I did. It's unfortunate that you both do not understand it, and seem incapable of a modicum of curiosity to try and grasp both what I said, and why I both knew what I was talking about and was able to easily find that all the games had the same copyright date after you refused to do any research. I think we're done.

Lowkey "May Have Some Legal Training" 13


ps- for your reference, the date of submission of a registration is not the date of execution.That's why this would be listed in the 1972 copyrights.

But why would anyone bother explaining these things to you? Since you clearly have no desire to learn.
 

Bardic Dave

Explorer
Those scans don't look made up to me. The directions that Lowry likely read that instruct him to "Give the complete date when copies of this particular edition were first placed on sale, sold, or publicly distributed" don't look made up. Lowkey may have some legal training, but by saying "the date is arbitrary," he makes it sound like Lowry rolled dice in deciding on May 15, 1971, and that was almost certainly not the case. Maybe Lowkey can clarify what he meant by "the date is arbitrary."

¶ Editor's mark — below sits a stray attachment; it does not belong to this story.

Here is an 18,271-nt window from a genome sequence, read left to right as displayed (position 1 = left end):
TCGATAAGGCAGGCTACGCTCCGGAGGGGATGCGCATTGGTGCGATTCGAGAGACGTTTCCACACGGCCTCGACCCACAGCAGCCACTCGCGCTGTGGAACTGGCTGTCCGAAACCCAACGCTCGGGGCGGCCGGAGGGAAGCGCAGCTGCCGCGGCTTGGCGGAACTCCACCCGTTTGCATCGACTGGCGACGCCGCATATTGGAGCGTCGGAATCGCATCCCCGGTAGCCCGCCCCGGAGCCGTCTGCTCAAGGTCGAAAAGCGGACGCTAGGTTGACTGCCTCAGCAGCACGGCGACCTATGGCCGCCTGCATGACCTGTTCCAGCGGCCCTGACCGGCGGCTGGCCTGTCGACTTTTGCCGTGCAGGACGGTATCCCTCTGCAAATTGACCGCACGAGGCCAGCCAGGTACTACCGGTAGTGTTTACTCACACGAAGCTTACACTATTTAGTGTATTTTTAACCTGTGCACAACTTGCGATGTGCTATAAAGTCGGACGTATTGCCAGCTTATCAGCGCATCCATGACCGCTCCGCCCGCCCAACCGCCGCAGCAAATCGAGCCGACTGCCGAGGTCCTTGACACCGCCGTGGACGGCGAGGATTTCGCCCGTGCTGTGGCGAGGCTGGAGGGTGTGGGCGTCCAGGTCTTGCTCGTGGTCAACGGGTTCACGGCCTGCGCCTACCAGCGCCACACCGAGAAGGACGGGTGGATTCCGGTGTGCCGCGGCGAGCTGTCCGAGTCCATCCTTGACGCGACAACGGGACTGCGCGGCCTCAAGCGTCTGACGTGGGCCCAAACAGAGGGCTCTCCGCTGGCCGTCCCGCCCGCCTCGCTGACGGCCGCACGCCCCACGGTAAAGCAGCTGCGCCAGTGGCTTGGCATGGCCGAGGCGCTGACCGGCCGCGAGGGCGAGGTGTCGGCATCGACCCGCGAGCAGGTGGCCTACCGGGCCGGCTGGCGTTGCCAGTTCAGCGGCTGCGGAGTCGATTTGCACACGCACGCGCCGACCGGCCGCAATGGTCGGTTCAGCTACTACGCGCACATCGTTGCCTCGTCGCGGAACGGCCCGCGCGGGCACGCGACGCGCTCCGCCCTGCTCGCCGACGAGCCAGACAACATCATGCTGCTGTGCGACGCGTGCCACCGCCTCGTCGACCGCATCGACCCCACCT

Maybe arbitrary should have been qualified. Maybe lowkey should have said "largely arbitrary" or "somewhat arbitrary". However, the omission of an appropriate qualifier doesn't invalidate lowkey's point, which was extremely well articulated. I understood it perfectly clearly.

Let me break this down for you.

1. When I say you're making stuff up, I don't mean you're forging the documents. I mean you're asserting things about the significance of those documents that aren't well founded.
2. The form provides a particular instruction to the applicant. That is a piece of evidence in favour of your assertion.
3. Lowkey has explained to you how that instruction is interpreted in actual practice. Specifically, that the dates are chosen somewhat arbitrarily and tend to be later than the actual date of publication. That is a piece of evidence against your assertion.
4. Three different games all have the exact same copyright date. That's a piece of evidence against your assertion.
5. There is a mountain of anecdotal evidence from contemporaneous sources that puts the publication date at March 1971. That's a bunch of evidence against your assertion.

So maybe the inference you're making about the significance of the date on the copyright application could be incorrect? Do you think that might be possible?